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NCAA’s Mark Emmert slams minor league sports. Minor League Baseball slams back.

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The NCAA’s Mark Emmert would be a jackwagon if, for no other reason, than that he leads the NCAA and apparently believes all of the hypocritical crap that he and the NCAA’s water carriers spew about amateurism and student-athletes while they make billions off their unpaid labor. Or, worse, that he doesn’t believe it and spews it anyway. Really, the NCAA is the worst and Emmert is its leader, ergo: Jackwagon.

But during his testimony in the Ed O’Bannon trial last week, he took it a step further:

“To convert college sports into professional sports would be tantamount to converting it into minor league sports. And we know that in the U.S. minor league sports aren’t very successful either for fan support or for the fan experience.”

Just on the surface that is dumb, in that Minor League Baseball — though it has experienced ups and downs in its history — has been in a pretty damn sustained upswing for a couple of decades now. An upswing any way you slice it, really. Revenues. Profits. Attendance. New ballparks. Merchandise sales. And I bet if you polled fans of various sports and various levels and leagues of sports, you would find that minor league fans are among the most satisfied with that which they patronize than anyone. It’s affordable, it’s family friendly and it’s fun. When was the last time you heard anyone complaining about going to a minor league game?

Pat O’Connor, the president and CEO of Minor League Baseball took Emmert to task for this over the weekend. After schooling Emmert on just how wrong he was, O’Connor offers and invitation:

So, Dr. Emmert, there’s no denying that minor league sports are in fact immensely successful in regard to fan support and fan experience. And Minor League Baseball is thriving as an alternative to other more costly entertainment options. We have the thrills of a theme park, the emotions of a good movie, the element of surprise at a concert and the cuisine of your favorite restaurant, all wrapped up in one event and taking place in 70 ballparks on any given summer night. 

Please accept this as an open invitation, Dr. Emmert, join the American people and attend a Minor League Baseball game this summer. See for yourself just how much fan support we have and how the fan experience is like none other in the sports world. There’s something special going on at Minor League Baseball parks across this country and there’s never been a better time to be a part of it.

I assume Emmert won’t go. Mostly because it would likely pain him so to see athletes being paid, even if it’s just a little bit, to play sports.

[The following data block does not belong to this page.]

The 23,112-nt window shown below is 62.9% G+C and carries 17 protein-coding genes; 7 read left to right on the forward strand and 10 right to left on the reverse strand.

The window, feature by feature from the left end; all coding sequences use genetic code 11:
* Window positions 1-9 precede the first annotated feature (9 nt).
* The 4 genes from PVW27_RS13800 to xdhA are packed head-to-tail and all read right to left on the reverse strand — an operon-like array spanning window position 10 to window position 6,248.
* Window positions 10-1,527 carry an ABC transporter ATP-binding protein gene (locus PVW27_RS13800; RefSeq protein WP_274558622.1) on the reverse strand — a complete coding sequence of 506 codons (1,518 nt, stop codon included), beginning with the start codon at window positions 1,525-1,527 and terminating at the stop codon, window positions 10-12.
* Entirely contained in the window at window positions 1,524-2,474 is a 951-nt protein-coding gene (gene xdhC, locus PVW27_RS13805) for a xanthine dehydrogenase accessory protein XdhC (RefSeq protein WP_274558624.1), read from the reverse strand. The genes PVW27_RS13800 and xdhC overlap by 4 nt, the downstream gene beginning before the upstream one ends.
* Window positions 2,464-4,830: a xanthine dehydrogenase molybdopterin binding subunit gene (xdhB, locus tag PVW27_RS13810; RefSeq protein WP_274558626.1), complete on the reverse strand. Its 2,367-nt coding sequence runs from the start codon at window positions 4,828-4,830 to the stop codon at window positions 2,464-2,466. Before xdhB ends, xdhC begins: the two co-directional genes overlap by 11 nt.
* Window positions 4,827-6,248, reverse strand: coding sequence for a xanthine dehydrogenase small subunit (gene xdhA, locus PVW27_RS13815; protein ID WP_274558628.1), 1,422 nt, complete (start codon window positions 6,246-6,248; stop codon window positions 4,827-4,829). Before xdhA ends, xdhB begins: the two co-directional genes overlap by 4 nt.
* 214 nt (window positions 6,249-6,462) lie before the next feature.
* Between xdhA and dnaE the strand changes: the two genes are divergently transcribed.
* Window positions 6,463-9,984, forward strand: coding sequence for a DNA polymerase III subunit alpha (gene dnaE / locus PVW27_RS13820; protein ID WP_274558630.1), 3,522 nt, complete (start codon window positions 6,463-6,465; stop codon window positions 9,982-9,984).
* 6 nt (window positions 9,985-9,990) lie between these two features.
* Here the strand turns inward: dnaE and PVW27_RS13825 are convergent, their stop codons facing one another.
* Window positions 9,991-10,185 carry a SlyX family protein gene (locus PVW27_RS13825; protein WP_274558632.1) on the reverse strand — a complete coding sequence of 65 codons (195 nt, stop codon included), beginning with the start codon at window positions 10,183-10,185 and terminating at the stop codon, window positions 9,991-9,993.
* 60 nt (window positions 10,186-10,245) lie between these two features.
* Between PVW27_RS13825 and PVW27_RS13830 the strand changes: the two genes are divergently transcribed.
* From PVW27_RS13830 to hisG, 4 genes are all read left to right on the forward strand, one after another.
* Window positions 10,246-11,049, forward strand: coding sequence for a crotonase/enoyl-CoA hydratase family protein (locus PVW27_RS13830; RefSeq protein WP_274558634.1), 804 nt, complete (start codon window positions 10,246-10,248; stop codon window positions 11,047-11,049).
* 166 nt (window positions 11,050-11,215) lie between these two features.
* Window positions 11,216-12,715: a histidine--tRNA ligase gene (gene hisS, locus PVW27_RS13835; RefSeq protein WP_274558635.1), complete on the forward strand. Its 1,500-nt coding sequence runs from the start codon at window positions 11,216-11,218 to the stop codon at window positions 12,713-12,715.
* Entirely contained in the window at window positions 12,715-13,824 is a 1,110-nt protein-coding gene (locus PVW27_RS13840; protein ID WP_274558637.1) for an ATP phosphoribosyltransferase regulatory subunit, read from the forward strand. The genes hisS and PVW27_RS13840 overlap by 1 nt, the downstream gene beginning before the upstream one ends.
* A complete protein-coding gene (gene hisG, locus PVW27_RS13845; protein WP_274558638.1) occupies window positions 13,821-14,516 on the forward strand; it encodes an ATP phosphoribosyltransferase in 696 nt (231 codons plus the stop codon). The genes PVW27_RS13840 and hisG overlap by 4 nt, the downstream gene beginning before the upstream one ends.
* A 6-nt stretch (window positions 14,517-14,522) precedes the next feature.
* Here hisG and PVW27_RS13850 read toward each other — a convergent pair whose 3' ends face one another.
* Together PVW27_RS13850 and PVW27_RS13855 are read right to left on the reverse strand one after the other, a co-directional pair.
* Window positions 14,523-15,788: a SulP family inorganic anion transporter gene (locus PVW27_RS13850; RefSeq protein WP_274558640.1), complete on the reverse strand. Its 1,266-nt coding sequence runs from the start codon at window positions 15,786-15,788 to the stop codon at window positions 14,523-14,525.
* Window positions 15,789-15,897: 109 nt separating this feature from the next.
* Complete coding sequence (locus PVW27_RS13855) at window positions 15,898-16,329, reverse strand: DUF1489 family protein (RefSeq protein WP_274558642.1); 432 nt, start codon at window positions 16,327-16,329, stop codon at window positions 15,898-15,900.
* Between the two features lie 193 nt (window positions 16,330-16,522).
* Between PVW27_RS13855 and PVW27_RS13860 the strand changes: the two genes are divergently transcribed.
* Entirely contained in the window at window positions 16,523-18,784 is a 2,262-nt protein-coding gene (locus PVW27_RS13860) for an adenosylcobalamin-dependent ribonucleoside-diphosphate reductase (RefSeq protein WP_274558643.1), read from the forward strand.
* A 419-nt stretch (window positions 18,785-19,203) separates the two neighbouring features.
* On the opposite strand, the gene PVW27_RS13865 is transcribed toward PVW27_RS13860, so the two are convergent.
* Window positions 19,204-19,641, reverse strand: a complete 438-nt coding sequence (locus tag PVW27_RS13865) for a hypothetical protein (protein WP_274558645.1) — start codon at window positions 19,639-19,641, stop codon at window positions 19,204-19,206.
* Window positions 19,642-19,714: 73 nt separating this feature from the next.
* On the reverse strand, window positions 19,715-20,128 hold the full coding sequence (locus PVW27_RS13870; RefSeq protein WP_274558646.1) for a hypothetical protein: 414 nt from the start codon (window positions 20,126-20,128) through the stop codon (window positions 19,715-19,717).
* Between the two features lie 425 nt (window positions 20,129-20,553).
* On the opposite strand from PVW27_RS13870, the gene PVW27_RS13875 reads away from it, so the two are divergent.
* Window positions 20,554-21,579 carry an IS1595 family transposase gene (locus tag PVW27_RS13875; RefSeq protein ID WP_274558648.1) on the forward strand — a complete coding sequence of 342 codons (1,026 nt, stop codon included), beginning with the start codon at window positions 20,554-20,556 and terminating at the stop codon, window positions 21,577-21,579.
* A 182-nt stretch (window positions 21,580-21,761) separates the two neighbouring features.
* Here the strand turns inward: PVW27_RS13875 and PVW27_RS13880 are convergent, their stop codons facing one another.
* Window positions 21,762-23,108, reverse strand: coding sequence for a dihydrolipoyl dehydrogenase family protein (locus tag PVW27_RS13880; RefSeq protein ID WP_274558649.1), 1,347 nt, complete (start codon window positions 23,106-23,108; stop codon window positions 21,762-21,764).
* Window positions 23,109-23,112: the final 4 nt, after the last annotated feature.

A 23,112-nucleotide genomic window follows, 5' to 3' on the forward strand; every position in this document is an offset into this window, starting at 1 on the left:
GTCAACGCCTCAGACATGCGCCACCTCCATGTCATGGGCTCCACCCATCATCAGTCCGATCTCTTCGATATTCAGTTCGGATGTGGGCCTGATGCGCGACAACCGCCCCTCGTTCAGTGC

Casey McGehee signs one-year deal with Yomiuri Giants

DETROIT, MI - AUGUST 19: Casey McGehee #31 of the Detroit Tigers singles in the fourth inning of the game against the Boston Red Sox on August 19, 2016 at Comerica Park in Detroit, Michigan. (Photo by Leon Halip/Getty Images)
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Former Tigers infielder Casey McGehee has reportedly signed a one-year deal with the Yomiuri Giants of Nippon Professional Baseball, according to FOX Sports’ Ken Rosenthal.

It’s the fourth move the corner infielder has made in the last two seasons after seeing short-term stints with the Marlins, Giants and Tigers. He signed a minor league deal with the Tigers prior to the 2016 season, providing the club with some infield depth behind 24-year-old Nick Castellanos. When Castellanos hit the disabled list in August with a broken hand, McGehee was recalled from Triple-A Toledo for a 30-game stint and slashed .228/.260/.239 with one extra-base hit in 96 PA. His career batting line (.258/.317/.384 over eight seasons) isn’t too shabby, but his age and a long history of knee injuries puts a damper on his potential.

McGehee last appeared in the NPB circuit in 2013, when he signed a one-year, $1.5 million deal with the Tohoku Rakuten Golden Eagles. He spent the bulk of his season at the hot corner, batting an impressive .292/.396/.515 with 28 homers in 590 PA and appearing in the Eagles’ first and only championship run to date.

The deal comes with a club option for 2018, Rosenthal reports, though no figure has been specified.

Report: Dodgers could pursue three-year deal with Rich Hill

LOS ANGELES, CA - OCTOBER 18:  Rich Hill #44 of the Los Angeles Dodgers pitches in the first inning against the Chicago Cubs in game three of the National League Championship Series at Dodger Stadium on October 18, 2016 in Los Angeles, California.  (Photo by Harry How/Getty Images)
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Free agent left-hander Rich Hill is rumored to be entertaining a three-year, $40+ million offer from the Dodgers, reports Peter Gammons. The Boston Globe’s Nick Cafardo corroborated the report, adding that Hill could receive somewhere between $46 and $48 million from his former team.

Hill, 36, pitched to a 2.12 ERA and 3.91 FIP in back-to-back stints with the Athletics and Dodgers in 2016. While a chronic case of blisters on his pitching hand limited the frequency of his starts, he still figures to be one of the most productive and noteworthy starting pitchers on the market this winter.

The Orioles, Yankees, Red Sox, Rangers and Astros have all been mentioned as potential suitors for the left-hander’s services, though Orioles’ GM Dan Duquette said the club has yet to make a play for Hill and ESPN’s Jim Bowden pointed out that the Red Sox are less involved in trade talks than other interested parties.